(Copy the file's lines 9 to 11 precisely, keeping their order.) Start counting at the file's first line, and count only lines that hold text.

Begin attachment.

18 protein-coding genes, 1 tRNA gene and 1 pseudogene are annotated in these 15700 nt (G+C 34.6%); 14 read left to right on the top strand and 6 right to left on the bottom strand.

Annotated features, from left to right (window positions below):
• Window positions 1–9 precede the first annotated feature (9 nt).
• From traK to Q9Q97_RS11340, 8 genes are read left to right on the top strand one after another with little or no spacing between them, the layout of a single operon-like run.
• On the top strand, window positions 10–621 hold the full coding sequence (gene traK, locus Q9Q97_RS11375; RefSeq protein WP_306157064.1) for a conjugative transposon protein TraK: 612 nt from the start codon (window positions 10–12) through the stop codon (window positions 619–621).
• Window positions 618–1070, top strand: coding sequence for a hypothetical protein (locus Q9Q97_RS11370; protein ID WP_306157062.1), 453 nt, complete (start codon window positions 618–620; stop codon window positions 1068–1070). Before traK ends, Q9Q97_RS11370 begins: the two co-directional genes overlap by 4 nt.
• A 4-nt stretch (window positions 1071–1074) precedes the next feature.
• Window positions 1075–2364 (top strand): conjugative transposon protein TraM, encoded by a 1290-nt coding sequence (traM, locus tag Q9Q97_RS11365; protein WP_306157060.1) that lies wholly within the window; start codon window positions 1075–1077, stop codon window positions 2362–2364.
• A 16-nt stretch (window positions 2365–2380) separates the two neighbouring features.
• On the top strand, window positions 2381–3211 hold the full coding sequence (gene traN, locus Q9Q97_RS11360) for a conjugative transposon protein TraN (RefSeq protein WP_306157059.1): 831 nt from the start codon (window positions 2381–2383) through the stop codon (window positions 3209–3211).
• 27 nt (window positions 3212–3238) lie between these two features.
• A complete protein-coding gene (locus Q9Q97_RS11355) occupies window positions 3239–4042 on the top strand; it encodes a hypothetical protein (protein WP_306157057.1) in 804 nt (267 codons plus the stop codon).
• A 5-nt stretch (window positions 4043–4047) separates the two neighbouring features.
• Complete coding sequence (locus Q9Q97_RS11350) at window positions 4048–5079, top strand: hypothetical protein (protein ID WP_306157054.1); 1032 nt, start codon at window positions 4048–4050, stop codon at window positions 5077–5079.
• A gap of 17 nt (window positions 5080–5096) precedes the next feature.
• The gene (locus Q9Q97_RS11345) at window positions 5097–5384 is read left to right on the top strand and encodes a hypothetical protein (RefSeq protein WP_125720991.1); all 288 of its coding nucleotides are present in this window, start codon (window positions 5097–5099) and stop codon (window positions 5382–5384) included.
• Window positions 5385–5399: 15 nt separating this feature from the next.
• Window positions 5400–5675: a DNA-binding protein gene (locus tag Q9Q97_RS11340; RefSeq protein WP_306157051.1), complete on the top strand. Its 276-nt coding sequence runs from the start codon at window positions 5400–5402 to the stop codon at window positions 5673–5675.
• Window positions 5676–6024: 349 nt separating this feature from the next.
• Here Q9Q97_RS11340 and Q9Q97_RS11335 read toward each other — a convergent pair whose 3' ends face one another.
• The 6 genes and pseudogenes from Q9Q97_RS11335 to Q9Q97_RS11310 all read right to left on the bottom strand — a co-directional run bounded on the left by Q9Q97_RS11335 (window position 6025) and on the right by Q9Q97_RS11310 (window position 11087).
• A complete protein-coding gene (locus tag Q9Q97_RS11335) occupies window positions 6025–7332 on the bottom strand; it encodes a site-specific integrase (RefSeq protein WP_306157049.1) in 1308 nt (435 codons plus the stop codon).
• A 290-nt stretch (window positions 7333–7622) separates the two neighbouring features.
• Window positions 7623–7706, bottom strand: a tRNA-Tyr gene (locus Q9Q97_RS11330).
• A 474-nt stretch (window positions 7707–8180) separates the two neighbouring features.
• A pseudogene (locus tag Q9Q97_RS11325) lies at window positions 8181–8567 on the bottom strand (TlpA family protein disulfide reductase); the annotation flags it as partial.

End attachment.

• A 16-nt stretch (window positions 2365–2380) separates the two neighbouring features.
• On the top strand, window positions 2381–3211 hold the full coding sequence (gene traN, locus Q9Q97_RS11360) for a conjugative transposon protein TraN (RefSeq protein WP_306157059.1): 831 nt from the start codon (window positions 2381–2383) through the stop codon (window positions 3209–3211).
• 27 nt (window positions 3212–3238) lie between these two features.